Press Release
October 31, 2003

Correcting Your Vision While You Sleep.

Transcript from KGO-TV:

For years, doctors have been trying to reshape our eyes for better vision using lasers like Lasik and PRK. Now there's a new non-surgical
procedure that uses contact lenses. Dr. Dean Edell reports.

Renee is back for a checkup of her unique new contact lens. They're called CRTs or Corneal Refractive Therapy lenses. They are specially
designed to change the shape of her eyes while she sleeps.
Gary Lai, O.D., optometrist: "By wearing a contact lens, the curvature of the contact lens will actually reshape or gently remold the curvature of
the cornea."

The lenses are a unique type of rigid gas permeable lens, which took Renee a little getting used to, but the vision correction was almost

Renee Miller, patient: "I went to bed and I woke up the next morning and I could, I removed the lenses, cleaned them, put them in the case and I
could see a lot better than without my lenses."

Gary Lai, O.D: "By the next day patients can see at least 20-40 if not better by the next day. And as the patient wears the lenses for more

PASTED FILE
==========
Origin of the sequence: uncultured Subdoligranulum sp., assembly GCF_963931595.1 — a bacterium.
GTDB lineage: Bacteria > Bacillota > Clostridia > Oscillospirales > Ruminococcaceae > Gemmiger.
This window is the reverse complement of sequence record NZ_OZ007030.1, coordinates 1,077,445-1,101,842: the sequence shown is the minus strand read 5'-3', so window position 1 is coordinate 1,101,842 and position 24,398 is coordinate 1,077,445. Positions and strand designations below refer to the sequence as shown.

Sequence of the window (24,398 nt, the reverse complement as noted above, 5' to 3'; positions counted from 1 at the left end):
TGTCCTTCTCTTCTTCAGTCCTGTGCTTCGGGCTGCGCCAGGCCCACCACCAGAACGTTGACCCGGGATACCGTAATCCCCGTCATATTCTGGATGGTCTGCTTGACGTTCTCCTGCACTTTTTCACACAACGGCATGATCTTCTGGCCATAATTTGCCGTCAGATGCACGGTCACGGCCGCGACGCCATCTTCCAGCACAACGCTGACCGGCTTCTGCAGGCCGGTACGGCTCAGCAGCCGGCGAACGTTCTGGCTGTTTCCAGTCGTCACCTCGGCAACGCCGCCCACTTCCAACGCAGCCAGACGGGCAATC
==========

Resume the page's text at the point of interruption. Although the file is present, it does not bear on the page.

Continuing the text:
subsequent days, their vision will just improve with time."

John Corzine, O.D., UC Berkeley Optometrist: "They center well and by having a flat lens that centers well, you can get a lot of treatment in a
short amount of time."

Professor John Corzine of the U.C. Berkeley School of Optometry uses CRT lenses and says they can work well for the right patient.

John Corzine, O.D: Basically low to medium nearsigntedness with not too much astigmatism in lay persons terms.

One plus - the correction is supposed to last all day.

Renee Miller: When I remove my lenses in the morning, I can go about 18-19 hours of full vision."

And unlike Lasik or other eye surgery, this reshaping procedure is reversible.

Gary Lai: "In CRT, it is a temporary procedure."

John Corzine, O.D: "If you don't like the results, you stop wearing the lenses, you're back to normal - you don't have that permanence that laser
surgery has."

Renee Miller: "I love them because I have the convenience, I have the comfort of just popping them in my eye before I go to bed. And my vision is

Reshaping your eyes with contact lenses is not new. What seems to be new is computerized corneal mapping and high tech materials used in
fitting the lenses. So far they're only FDA approved for mild to moderate nearsightedness. And if you stop wearing the lenses the correction

Experts say, the lenses don't seem to cause any corneal problems as long as they're cleaned daily. But they will need to be replaced about
once a year.